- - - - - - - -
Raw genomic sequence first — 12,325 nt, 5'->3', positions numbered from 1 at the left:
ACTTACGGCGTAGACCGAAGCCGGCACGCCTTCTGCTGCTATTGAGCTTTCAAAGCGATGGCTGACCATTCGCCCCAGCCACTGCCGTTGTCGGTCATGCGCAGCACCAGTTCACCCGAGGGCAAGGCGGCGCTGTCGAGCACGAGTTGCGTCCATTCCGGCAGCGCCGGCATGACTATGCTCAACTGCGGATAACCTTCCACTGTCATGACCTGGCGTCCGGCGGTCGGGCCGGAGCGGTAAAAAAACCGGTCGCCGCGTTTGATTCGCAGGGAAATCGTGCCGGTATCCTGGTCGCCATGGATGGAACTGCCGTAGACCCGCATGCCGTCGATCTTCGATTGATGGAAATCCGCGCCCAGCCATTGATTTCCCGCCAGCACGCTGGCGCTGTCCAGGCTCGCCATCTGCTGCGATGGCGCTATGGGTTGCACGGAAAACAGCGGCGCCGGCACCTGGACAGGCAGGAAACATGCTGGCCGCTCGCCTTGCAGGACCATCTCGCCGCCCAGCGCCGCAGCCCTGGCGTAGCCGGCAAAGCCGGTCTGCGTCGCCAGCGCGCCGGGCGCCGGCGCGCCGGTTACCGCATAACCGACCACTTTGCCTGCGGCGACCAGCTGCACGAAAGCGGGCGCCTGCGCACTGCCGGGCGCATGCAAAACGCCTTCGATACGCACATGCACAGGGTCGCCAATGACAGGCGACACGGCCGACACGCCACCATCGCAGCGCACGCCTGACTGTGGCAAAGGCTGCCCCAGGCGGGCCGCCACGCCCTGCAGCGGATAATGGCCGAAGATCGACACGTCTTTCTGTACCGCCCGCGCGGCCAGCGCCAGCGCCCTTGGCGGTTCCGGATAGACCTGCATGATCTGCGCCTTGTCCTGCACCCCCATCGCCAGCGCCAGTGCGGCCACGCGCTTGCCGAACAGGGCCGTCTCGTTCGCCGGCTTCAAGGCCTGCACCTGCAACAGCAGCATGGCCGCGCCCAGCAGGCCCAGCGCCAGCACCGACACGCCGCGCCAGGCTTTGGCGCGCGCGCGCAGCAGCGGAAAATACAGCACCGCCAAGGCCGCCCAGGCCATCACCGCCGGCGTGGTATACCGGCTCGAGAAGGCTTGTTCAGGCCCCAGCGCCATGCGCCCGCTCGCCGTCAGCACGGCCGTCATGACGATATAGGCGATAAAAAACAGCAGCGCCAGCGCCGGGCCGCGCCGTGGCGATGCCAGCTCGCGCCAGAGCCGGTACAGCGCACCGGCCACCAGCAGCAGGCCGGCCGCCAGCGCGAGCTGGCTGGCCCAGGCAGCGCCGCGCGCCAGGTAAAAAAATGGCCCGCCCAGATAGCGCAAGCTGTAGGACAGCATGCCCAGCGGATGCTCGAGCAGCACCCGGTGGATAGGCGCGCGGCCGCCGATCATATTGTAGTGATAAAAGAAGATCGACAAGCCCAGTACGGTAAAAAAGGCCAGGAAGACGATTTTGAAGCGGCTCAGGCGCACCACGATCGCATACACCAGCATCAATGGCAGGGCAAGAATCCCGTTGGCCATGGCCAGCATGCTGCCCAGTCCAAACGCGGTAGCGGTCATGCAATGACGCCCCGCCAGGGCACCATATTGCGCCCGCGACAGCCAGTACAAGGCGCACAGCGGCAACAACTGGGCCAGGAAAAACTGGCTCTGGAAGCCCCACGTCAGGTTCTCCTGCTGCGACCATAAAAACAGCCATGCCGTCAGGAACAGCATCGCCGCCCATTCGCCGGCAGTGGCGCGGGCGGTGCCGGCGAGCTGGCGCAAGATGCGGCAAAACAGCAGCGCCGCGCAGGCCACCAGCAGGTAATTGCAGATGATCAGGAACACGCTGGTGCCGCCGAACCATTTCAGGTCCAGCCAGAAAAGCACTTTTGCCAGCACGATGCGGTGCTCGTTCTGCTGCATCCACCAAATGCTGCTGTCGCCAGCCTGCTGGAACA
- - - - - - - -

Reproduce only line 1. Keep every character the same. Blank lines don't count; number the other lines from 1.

Raw genomic sequence first — 12,325 nt, 5'->3', positions numbered from 1 at the left: